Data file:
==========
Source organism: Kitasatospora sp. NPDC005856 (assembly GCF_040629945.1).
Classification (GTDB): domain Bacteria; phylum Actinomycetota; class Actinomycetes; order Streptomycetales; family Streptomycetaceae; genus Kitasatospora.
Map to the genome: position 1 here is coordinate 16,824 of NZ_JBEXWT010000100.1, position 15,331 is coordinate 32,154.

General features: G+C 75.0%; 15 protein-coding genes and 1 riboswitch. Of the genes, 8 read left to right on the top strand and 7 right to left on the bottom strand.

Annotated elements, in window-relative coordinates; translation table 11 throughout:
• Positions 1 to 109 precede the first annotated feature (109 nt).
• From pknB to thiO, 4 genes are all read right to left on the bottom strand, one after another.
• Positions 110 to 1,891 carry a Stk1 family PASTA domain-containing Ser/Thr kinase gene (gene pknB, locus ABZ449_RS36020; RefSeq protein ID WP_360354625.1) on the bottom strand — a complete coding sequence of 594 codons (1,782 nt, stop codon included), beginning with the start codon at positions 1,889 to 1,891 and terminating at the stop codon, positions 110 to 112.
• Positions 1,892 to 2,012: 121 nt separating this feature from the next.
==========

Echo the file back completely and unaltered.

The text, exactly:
Source organism: Kitasatospora sp. NPDC005856 (assembly GCF_040629945.1).
Classification (GTDB): domain Bacteria; phylum Actinomycetota; class Actinomycetes; order Streptomycetales; family Streptomycetaceae; genus Kitasatospora.
Map to the genome: position 1 here is coordinate 16,824 of NZ_JBEXWT010000100.1, position 15,331 is coordinate 32,154.

General features: G+C 75.0%; 15 protein-coding genes and 1 riboswitch. Of the genes, 8 read left to right on the top strand and 7 right to left on the bottom strand.

Annotated elements, in window-relative coordinates; translation table 11 throughout:
• Positions 1 to 109 precede the first annotated feature (109 nt).
• From pknB to thiO, 4 genes are all read right to left on the bottom strand, one after another.
• Positions 110 to 1,891 carry a Stk1 family PASTA domain-containing Ser/Thr kinase gene (gene pknB, locus ABZ449_RS36020; RefSeq protein ID WP_360354625.1) on the bottom strand — a complete coding sequence of 594 codons (1,782 nt, stop codon included), beginning with the start codon at positions 1,889 to 1,891 and terminating at the stop codon, positions 110 to 112.
• Positions 1,892 to 2,012: 121 nt separating this feature from the next.